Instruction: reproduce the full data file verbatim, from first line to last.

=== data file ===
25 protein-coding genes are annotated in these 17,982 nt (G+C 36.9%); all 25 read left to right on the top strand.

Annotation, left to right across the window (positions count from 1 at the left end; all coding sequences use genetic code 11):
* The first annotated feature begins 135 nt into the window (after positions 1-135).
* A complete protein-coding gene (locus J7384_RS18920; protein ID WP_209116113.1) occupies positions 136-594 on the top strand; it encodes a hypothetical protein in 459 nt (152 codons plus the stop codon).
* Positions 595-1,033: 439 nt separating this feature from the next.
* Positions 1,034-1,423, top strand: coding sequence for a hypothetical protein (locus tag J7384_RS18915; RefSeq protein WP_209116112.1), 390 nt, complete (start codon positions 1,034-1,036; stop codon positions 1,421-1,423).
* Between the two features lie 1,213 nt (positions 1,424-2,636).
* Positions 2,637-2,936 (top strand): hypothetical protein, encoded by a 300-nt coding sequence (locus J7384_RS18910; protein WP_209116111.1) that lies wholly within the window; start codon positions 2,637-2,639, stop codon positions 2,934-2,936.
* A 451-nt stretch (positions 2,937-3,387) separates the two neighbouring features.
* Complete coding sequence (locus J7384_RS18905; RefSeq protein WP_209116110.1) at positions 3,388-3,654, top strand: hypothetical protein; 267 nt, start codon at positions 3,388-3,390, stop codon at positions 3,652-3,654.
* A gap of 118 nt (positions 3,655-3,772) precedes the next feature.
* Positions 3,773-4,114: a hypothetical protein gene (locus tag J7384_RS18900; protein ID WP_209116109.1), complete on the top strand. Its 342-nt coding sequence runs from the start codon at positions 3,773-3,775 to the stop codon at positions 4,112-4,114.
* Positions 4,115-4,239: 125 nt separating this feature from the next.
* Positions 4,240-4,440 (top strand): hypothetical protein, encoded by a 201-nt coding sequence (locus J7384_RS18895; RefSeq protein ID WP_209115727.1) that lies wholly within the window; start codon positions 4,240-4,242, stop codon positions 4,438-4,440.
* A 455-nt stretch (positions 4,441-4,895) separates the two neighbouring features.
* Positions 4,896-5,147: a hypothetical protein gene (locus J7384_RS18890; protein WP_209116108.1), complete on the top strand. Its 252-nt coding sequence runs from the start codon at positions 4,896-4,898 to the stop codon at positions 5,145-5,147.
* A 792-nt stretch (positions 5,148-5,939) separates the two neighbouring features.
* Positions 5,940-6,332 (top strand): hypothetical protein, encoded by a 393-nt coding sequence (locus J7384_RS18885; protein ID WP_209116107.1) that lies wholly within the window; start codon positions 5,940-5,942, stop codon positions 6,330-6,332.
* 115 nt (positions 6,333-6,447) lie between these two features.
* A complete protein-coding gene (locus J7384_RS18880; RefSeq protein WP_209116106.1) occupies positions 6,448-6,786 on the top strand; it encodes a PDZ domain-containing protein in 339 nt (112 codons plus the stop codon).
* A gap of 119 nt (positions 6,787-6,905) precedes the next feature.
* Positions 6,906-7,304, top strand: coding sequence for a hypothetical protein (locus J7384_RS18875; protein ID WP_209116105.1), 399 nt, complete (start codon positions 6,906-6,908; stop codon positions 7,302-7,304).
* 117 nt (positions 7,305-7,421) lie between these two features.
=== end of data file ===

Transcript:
25 protein-coding genes are annotated in these 17,982 nt (G+C 36.9%); all 25 read left to right on the top strand.

Annotation, left to right across the window (positions count from 1 at the left end; all coding sequences use genetic code 11):
* The first annotated feature begins 135 nt into the window (after positions 1-135).
* A complete protein-coding gene (locus J7384_RS18920; protein ID WP_209116113.1) occupies positions 136-594 on the top strand; it encodes a hypothetical protein in 459 nt (152 codons plus the stop codon).
* Positions 595-1,033: 439 nt separating this feature from the next.
* Positions 1,034-1,423, top strand: coding sequence for a hypothetical protein (locus tag J7384_RS18915; RefSeq protein WP_209116112.1), 390 nt, complete (start codon positions 1,034-1,036; stop codon positions 1,421-1,423).
* Between the two features lie 1,213 nt (positions 1,424-2,636).
* Positions 2,637-2,936 (top strand): hypothetical protein, encoded by a 300-nt coding sequence (locus J7384_RS18910; protein WP_209116111.1) that lies wholly within the window; start codon positions 2,637-2,639, stop codon positions 2,934-2,936.
* A 451-nt stretch (positions 2,937-3,387) separates the two neighbouring features.
* Complete coding sequence (locus J7384_RS18905; RefSeq protein WP_209116110.1) at positions 3,388-3,654, top strand: hypothetical protein; 267 nt, start codon at positions 3,388-3,390, stop codon at positions 3,652-3,654.
* A gap of 118 nt (positions 3,655-3,772) precedes the next feature.
* Positions 3,773-4,114: a hypothetical protein gene (locus tag J7384_RS18900; protein ID WP_209116109.1), complete on the top strand. Its 342-nt coding sequence runs from the start codon at positions 3,773-3,775 to the stop codon at positions 4,112-4,114.
* Positions 4,115-4,239: 125 nt separating this feature from the next.
* Positions 4,240-4,440 (top strand): hypothetical protein, encoded by a 201-nt coding sequence (locus J7384_RS18895; RefSeq protein ID WP_209115727.1) that lies wholly within the window; start codon positions 4,240-4,242, stop codon positions 4,438-4,440.
* A 455-nt stretch (positions 4,441-4,895) separates the two neighbouring features.
* Positions 4,896-5,147: a hypothetical protein gene (locus J7384_RS18890; protein WP_209116108.1), complete on the top strand. Its 252-nt coding sequence runs from the start codon at positions 4,896-4,898 to the stop codon at positions 5,145-5,147.
* A 792-nt stretch (positions 5,148-5,939) separates the two neighbouring features.
* Positions 5,940-6,332 (top strand): hypothetical protein, encoded by a 393-nt coding sequence (locus J7384_RS18885; protein ID WP_209116107.1) that lies wholly within the window; start codon positions 5,940-5,942, stop codon positions 6,330-6,332.
* 115 nt (positions 6,333-6,447) lie between these two features.
* A complete protein-coding gene (locus J7384_RS18880; RefSeq protein WP_209116106.1) occupies positions 6,448-6,786 on the top strand; it encodes a PDZ domain-containing protein in 339 nt (112 codons plus the stop codon).
* A gap of 119 nt (positions 6,787-6,905) precedes the next feature.
* Positions 6,906-7,304, top strand: coding sequence for a hypothetical protein (locus J7384_RS18875; protein ID WP_209116105.1), 399 nt, complete (start codon positions 6,906-6,908; stop codon positions 7,302-7,304).
* 117 nt (positions 7,305-7,421) lie between these two features.